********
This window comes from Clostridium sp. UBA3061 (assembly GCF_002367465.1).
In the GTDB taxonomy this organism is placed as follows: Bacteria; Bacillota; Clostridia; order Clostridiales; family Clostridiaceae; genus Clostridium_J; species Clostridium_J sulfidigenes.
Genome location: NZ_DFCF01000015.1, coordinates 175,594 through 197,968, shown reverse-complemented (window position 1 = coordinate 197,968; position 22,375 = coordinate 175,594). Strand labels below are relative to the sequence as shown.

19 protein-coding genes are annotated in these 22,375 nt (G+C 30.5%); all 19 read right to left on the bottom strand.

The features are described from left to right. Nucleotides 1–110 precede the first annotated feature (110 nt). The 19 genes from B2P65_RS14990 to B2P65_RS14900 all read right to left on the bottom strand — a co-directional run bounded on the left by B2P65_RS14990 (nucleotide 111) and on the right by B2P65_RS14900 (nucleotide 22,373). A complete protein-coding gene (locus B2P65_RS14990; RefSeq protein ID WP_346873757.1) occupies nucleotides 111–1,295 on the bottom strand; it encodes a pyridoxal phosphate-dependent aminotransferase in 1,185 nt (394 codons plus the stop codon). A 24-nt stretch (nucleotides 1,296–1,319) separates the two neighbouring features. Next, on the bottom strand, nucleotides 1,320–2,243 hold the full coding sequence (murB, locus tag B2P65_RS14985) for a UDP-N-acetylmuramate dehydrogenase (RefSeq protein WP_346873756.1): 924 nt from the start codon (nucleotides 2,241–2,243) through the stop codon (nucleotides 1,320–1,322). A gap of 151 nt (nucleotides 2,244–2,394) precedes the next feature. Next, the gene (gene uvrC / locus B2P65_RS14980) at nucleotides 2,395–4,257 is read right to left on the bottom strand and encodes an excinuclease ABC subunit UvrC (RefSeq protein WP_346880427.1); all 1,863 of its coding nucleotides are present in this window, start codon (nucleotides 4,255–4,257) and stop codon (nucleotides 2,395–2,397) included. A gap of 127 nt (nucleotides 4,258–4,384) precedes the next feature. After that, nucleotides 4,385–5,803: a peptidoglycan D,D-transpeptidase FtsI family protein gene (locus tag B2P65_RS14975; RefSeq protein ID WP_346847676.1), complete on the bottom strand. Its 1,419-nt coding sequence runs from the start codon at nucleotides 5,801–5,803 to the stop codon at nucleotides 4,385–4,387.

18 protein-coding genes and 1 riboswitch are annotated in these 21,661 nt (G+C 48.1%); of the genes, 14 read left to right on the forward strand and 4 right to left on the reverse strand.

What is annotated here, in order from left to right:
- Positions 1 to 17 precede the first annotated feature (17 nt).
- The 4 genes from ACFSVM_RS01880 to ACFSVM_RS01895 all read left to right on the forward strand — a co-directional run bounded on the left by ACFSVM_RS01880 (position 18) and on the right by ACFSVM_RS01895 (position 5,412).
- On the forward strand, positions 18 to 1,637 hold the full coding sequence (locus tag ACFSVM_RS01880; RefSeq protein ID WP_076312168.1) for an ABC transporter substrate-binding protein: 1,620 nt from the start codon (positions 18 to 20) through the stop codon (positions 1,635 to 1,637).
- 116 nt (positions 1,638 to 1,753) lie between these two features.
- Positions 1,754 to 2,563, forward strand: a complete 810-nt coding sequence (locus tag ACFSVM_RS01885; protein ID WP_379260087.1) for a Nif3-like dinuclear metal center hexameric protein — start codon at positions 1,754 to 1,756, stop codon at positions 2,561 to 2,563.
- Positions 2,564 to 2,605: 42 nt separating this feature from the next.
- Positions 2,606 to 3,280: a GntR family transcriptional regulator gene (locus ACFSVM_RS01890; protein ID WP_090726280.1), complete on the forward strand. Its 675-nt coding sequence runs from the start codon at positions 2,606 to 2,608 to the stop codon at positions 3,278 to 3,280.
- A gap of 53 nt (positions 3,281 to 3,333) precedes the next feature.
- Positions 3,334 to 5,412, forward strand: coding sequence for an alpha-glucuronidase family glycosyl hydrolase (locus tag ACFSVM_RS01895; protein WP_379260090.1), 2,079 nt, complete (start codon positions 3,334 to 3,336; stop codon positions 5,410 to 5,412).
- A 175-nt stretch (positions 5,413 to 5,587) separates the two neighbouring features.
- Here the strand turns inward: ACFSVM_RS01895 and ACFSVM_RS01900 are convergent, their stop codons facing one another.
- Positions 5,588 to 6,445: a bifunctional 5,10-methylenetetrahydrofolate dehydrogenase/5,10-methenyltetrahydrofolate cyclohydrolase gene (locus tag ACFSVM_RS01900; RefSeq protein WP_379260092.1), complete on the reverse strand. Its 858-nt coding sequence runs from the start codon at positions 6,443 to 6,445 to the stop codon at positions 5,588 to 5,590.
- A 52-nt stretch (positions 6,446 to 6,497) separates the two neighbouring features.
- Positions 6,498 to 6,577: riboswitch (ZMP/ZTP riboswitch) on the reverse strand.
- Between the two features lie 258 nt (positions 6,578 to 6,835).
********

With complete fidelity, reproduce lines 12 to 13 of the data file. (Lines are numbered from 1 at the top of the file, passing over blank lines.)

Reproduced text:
- Positions 1,754 to 2,563, forward strand: a complete 810-nt coding sequence (locus tag ACFSVM_RS01885; protein ID WP_379260087.1) for a Nif3-like dinuclear metal center hexameric protein — start codon at positions 1,754 to 1,756, stop codon at positions 2,561 to 2,563.
- Positions 2,564 to 2,605: 42 nt separating this feature from the next.